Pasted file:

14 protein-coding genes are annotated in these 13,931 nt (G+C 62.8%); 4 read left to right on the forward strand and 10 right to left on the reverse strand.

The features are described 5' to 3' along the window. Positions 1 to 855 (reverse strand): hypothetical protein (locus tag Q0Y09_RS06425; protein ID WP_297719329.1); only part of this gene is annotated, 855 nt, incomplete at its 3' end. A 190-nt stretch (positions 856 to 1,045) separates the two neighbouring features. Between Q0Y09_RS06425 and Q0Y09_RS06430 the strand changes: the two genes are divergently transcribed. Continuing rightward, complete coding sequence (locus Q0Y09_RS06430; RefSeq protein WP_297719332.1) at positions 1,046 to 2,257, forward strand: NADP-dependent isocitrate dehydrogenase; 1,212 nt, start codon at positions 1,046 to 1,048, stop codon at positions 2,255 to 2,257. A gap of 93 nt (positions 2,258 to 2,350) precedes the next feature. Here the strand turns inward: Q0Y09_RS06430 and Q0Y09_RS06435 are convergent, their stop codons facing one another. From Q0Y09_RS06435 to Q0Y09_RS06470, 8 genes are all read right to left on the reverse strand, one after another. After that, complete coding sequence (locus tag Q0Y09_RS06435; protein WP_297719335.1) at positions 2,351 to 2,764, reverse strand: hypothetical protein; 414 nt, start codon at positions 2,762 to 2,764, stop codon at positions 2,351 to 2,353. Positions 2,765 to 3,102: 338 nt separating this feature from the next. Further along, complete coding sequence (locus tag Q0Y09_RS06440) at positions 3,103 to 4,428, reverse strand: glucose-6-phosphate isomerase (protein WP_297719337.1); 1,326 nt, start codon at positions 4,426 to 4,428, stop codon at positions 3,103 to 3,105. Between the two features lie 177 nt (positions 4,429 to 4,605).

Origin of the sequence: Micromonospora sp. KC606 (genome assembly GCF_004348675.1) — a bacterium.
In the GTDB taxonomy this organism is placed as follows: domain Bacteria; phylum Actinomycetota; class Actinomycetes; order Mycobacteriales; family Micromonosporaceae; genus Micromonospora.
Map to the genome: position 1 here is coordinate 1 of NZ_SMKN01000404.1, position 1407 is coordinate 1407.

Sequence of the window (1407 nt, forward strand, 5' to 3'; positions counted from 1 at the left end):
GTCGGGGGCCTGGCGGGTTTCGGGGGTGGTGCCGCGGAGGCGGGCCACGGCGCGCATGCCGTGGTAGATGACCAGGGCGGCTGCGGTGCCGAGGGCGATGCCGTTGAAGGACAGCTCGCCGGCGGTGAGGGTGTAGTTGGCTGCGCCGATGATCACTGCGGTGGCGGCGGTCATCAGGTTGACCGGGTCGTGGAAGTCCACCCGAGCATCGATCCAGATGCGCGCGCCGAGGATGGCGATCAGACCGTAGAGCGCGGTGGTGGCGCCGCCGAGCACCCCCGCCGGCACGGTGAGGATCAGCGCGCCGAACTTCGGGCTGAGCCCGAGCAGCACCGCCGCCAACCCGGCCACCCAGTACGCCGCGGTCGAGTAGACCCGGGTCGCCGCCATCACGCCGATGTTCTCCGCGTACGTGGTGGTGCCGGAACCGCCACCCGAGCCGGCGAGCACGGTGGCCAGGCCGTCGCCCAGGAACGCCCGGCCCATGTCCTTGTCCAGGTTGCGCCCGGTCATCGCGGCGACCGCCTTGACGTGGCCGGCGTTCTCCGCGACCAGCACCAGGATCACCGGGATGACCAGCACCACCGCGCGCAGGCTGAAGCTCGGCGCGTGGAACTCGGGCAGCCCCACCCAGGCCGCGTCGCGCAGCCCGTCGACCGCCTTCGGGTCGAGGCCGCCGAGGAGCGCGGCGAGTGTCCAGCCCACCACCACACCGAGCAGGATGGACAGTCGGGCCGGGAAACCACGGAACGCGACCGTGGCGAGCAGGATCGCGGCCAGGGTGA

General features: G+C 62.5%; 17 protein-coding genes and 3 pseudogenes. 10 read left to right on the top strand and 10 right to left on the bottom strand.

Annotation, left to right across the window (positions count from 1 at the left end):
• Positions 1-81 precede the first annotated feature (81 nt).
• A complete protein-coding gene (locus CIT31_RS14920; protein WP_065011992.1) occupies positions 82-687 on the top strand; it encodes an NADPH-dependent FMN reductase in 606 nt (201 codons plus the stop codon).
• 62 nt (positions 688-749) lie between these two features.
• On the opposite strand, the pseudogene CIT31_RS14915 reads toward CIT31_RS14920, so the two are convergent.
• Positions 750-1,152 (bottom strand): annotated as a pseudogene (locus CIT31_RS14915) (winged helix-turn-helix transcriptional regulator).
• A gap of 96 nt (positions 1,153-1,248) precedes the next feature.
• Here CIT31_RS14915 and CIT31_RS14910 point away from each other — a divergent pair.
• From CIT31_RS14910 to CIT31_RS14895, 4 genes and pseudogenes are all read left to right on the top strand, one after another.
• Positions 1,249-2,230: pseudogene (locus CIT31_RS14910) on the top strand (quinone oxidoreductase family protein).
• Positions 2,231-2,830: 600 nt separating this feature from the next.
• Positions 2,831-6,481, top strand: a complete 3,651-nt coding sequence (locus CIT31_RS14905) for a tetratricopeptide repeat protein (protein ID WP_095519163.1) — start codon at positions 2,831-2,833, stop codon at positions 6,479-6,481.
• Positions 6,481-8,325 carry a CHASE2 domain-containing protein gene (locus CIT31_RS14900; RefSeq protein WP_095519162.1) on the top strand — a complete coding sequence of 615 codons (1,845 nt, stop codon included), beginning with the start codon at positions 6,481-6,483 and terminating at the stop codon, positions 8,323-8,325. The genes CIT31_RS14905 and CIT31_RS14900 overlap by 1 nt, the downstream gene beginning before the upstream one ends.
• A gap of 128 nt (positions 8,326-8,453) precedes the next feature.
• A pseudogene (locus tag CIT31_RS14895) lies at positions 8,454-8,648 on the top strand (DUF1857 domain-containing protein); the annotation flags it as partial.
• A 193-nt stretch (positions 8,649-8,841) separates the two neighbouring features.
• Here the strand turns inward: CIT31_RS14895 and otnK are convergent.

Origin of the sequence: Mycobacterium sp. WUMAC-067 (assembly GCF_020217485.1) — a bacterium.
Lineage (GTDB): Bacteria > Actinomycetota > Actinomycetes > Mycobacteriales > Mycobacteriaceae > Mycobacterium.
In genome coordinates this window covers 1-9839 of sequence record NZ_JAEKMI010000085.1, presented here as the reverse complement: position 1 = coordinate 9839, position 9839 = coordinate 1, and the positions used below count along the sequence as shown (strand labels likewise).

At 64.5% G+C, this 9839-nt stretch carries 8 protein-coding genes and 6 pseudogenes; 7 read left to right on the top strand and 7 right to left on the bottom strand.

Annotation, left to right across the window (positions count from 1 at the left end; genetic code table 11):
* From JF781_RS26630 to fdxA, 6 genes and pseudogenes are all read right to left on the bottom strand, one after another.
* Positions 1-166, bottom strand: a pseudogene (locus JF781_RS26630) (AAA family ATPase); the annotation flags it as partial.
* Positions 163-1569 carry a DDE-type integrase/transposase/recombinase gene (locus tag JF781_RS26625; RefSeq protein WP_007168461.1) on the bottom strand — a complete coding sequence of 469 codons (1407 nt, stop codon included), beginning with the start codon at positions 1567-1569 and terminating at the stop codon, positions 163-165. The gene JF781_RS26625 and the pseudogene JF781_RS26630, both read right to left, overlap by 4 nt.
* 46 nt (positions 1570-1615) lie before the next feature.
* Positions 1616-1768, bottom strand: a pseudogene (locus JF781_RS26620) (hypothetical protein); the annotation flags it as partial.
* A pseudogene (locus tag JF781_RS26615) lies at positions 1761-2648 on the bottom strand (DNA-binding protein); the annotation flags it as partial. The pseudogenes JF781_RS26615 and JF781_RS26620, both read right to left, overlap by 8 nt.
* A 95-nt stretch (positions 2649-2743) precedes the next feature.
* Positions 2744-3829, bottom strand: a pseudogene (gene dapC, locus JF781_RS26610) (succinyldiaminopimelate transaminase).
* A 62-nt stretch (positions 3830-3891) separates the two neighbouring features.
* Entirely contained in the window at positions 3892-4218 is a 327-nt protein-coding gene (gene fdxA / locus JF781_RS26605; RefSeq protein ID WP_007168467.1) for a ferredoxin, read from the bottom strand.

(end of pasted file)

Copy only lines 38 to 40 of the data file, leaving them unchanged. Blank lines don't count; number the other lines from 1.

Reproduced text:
* Positions 2744-3829, bottom strand: a pseudogene (gene dapC, locus JF781_RS26610) (succinyldiaminopimelate transaminase).
* A 62-nt stretch (positions 3830-3891) separates the two neighbouring features.
* Entirely contained in the window at positions 3892-4218 is a 327-nt protein-coding gene (gene fdxA / locus JF781_RS26605; RefSeq protein ID WP_007168467.1) for a ferredoxin, read from the bottom strand.